Monday Movie Madness: At the Oscars Part 3


Hello Posse!


Today, I am introducing the final western movie movie to have won Best Picture at the Oscars. Dances with Wolves was actually second chronologically but it is my favorite so I made it the last one. Tonight the 2021 Oscars will be broadcast and unfortunately there are no westerns in the nominations.


I know some who would argue, myself included, that Tom Hanks' movie, News of the World, should have gotten at least a few Oscar nods. I will be introducing this film in a future blog. there still seems to be a reluctance on the part of many to treat movies made for services like Netflix the same as movies shown in theaters. Personally, this feels like a hoity-toity argument. A lot of dedicated work goes into producing a movie no matter if it is shown on a big screen or a small one. I would think the story, production, and acting should be the only things that matter when judging them, but that is just my humble opinion.


But talking about a movie that exceeds all those categories brings us to today's Best Picture winner, Dances with Wolves. This movie was released in 1990 and is considered an epic western. Dances with Wolves was Kevin Costner's directorial debut, and a pretty incredible start. The film also stars Costner in the title role as Lt. John J. Dunbar/Dances with Wolves. He is joined on the cast by Graham Greene, Mary McDonnell, Rodney A. Grant, Floyd Red Crow, and Tantoo Cardinal just to name a few of the incredibly talented actors in this movie.


Costner produced this film on a budget of $15 and grossed $424.2 million worldwide. In 1990, it was the fourth-highest-grossing film and was credited with being a major influence in revitalizing the western movie genre in Hollywood. The film received nominations for 12 Academy Awards and won seven: Best Picture, Best Director (Costner), Best Adapted Screenplay, Best Film Editing, Best Cinematography, Best Original Score, and Best Sound Mixing.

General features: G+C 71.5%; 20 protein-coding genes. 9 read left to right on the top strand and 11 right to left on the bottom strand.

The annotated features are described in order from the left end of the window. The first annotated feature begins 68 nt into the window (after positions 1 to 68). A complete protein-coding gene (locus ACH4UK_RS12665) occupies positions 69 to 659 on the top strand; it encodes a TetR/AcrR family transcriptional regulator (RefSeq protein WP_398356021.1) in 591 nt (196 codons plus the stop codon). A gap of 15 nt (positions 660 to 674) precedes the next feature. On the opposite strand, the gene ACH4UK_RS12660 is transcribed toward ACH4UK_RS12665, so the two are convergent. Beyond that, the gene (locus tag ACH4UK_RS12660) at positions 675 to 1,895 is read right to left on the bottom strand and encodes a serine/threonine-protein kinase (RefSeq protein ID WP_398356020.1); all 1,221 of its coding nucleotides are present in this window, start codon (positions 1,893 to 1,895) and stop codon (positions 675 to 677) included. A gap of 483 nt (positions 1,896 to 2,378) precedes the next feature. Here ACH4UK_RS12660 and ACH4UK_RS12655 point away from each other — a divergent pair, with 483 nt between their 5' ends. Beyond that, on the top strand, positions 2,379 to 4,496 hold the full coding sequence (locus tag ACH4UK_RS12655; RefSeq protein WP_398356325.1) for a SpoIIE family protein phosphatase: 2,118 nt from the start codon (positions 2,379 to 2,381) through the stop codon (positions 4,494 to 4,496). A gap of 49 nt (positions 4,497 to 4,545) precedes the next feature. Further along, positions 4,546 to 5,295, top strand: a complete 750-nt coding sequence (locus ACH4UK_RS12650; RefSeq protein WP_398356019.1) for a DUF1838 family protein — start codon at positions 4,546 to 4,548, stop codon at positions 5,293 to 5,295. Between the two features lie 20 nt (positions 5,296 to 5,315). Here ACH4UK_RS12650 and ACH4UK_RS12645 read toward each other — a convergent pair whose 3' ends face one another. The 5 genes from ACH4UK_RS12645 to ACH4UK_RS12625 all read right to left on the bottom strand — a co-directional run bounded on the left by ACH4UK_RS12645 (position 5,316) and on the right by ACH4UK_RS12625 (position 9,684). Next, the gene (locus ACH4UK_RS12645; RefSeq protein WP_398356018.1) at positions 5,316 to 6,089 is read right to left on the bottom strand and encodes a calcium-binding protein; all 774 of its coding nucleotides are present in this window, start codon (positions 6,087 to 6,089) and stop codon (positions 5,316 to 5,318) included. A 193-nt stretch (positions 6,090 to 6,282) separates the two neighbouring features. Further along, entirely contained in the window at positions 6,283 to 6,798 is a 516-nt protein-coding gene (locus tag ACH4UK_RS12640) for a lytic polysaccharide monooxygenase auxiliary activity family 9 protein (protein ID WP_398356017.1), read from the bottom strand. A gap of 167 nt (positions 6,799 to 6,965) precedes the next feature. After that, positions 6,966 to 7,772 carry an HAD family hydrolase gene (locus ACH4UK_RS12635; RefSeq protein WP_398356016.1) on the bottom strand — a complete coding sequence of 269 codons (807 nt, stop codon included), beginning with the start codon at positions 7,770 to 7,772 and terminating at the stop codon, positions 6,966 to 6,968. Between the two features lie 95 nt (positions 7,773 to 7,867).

Dances with Wolves was based on a book of the same name by Michael Blake published in 1988. The story follows Union Army lieutenant John J. Dunbar (Costner), who requests to be post in the American frontier. He develops a relationship with a local Lakota tribe and is fascinated by their way of life. After Dunbar has been observed playing in a field with a wolf, he is given the name, Dances With Wolves. Dunbar becomes a member of the tribe and leaves his outpost to live with them. He falls in love with a white woman who was raised by the tribe and is also living with them. When Union soldiers come to the area with the intent to take over the land the Lakota call home, Dunbar must decide where his loyalties lie.


If you have not seen this movie, you should definitely put it on your to be watched list. It is more than worth the effort. Know what else is worth the effort? Today's movie snack recipe!


Movie Snack Recipe

Today's movie snack recipe is based on a Navajo recipe that was created in 1864 during the Long Walk (much like the Trail of Tears my Cherokee ancestors were forced to endure) when they were forced from their homes in Arizona and relocated to Bosque, New Mexico. The military gave the Navajos flour, sugar, salt and lard as part of their rations. From those ingredients, fry bread was created.


Since that time, many variations have come about for this recipe and many other native nations began making them as well. This pumpkin variation is attributed to the Seminoles. A Few Shortcuts, have a great simple Pumpkin Fry Bread recipe you really must try at some point. It can be served along with a meal, eaten as a snack, or it even makes a great dessert. You can top it with a variety of things from ice cream to baked or fresh fruit (or both!), or just sprinkle them with cinnamon and sugar. It's incredibly versatile. Mix and match and find your favorites!


So now, you know what time it is, posse. It's time to grab your snacks and settle in for another great western movie!


Enjoy,

Stephen



Dances with Wolves Trailer


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